Those three beautiful antique pieces inspired my kitchen plan. I had never heard the term “unfitted kitchen” before I started my project. In fact, I heard the term last week, for the first time, when my mom was talking to me about a video she watched of an “unfitted” kitchen. When I got off the phone, I looked it up on Pinterest and, voila!, there were pictures that were similar to what I had just created in my own farmhouse!!

Before I began our kitchen addition project, I sketched out some ideas on blank computer paper. I did some measuring of the existing space. Since our house is pretty small at around 1,600 square feet, I drew out a modestly sized addition that wouldn’t overpower the existing kitchen or even the house, for that matter. It ended up being, basically, an 8’x20′ rectangle built onto the far end of our home. I have always liked the view towards our ravine so I decided I wanted to look that direction while I was washing dishes at my kitchen sink since, like many of you, I feel like I live there at times. Well, along with many, many of my original plans, I made changes as I went and ended up turning the kitchen to look over our large pond in the back pasture instead of overlooking the ravine. As the kitchen addition started shaping up, it became obvious that I had failed to understand how high up off of the ground it would sit upon completion! The view out the windows facing towards the ravine was, basically, smack dab in the middle of the two huge cedar trees outside the kitchen windows! Much like a treehouse! Obviously, details aren’t my thing. I’m a big picture kind of gal. That can be good concerning life in general, but bad concerning a kitchen addition or any other addition, to be honest. To get the project going, I hired two local builders who work hourly to add on an approximately 8’x20′ space to the end of my tiny kitchen. I decided on a shed roof for the kitchen addition because I just think that look has a lot of farmhouse charm and a an endearing whimsical feel about it. The roof slants approximately 4″ as it goes towards our ravine.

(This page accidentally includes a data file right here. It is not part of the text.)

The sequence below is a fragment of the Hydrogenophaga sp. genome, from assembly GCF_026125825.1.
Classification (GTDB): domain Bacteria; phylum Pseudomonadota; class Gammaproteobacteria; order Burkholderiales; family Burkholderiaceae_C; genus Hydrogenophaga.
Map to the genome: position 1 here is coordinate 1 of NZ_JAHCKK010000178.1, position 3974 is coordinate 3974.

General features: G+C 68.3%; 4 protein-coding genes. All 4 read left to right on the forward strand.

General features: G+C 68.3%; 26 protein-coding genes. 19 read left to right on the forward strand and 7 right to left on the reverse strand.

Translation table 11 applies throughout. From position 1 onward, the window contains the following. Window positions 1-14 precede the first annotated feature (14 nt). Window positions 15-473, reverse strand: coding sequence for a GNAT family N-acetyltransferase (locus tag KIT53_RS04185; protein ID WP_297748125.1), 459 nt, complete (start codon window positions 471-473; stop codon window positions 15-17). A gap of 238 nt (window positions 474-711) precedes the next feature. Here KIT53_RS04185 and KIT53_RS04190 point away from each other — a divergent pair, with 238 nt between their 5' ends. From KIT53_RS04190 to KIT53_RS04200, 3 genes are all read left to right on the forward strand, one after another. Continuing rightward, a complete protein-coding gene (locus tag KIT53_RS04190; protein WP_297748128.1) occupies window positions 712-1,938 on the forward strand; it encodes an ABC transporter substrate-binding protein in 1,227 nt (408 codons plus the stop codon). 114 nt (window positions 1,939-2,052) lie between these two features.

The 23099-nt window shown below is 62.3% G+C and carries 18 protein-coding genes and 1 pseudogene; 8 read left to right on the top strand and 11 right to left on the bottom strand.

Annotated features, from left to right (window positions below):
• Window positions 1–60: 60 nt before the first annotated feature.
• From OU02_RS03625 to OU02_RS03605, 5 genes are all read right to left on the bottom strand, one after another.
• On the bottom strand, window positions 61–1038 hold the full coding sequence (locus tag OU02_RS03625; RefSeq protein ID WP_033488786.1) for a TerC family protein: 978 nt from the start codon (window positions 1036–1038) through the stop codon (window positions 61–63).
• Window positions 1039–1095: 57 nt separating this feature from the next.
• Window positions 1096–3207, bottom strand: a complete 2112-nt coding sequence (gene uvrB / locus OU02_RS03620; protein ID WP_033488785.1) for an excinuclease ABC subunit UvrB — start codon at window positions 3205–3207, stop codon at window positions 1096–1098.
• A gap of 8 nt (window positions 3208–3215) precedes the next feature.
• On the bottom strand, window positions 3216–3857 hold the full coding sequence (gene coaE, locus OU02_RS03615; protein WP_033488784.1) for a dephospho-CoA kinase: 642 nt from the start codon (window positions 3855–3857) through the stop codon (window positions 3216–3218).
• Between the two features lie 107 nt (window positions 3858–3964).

The highlight of the addition is that I gained a large pantry. I didn’t have a pantry in the kitchen at all and this added a 4’x8′ space that seems HUGE since I haven’t had a pantry in almost fifteen years!! For the pantry, I opted to have a framed opening instead of a door so I could decorate the inside the pantry and made it a part of the ambiance of the kitchen. I’m really happy with the way it turned out. **Pictures coming soon!**